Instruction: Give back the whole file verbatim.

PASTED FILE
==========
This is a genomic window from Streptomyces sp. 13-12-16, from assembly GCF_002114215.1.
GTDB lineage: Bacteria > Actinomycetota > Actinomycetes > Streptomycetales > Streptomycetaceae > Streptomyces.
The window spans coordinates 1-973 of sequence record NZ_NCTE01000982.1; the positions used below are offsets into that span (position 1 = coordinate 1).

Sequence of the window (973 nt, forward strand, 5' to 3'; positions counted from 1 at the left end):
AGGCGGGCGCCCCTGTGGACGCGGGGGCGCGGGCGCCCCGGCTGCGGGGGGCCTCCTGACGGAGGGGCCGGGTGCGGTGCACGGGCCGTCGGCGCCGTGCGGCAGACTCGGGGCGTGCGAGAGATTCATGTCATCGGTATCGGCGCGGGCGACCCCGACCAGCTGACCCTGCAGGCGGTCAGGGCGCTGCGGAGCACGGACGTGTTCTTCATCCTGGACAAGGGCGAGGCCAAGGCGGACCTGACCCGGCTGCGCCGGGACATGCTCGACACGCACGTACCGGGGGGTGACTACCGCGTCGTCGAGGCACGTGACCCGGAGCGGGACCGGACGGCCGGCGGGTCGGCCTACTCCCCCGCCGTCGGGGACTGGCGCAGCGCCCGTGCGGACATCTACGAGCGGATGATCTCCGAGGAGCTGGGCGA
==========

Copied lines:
This is a genomic window from Streptomyces sp. 13-12-16, from assembly GCF_002114215.1.
GTDB lineage: Bacteria > Actinomycetota > Actinomycetes > Streptomycetales > Streptomycetaceae > Streptomyces.
The window spans coordinates 1-973 of sequence record NZ_NCTE01000982.1; the positions used below are offsets into that span (position 1 = coordinate 1).

Sequence of the window (973 nt, forward strand, 5' to 3'; positions counted from 1 at the left end):
AGGCGGGCGCCCCTGTGGACGCGGGGGCGCGGGCGCCCCGGCTGCGGGGGGCCTCCTGACGGAGGGGCCGGGTGCGGTGCACGGGCCGTCGGCGCCGTGCGGCAGACTCGGGGCGTGCGAGAGATTCATGTCATCGGTATCGGCGCGGGCGACCCCGACCAGCTGACCCTGCAGGCGGTCAGGGCGCTGCGGAGCACGGACGTGTTCTTCATCCTGGACAAGGGCGAGGCCAAGGCGGACCTGACCCGGCTGCGCCGGGACATGCTCGACACGCACGTACCGGGGGGTGACTACCGCGTCGTCGAGGCACGTGACCCGGAGCGGGACCGGACGGCCGGCGGGTCGGCCTACTCCCCCGCCGTCGGGGACTGGCGCAGCGCCCGTGCGGACATCTACGAGCGGATGATCTCCGAGGAGCTGGGCGA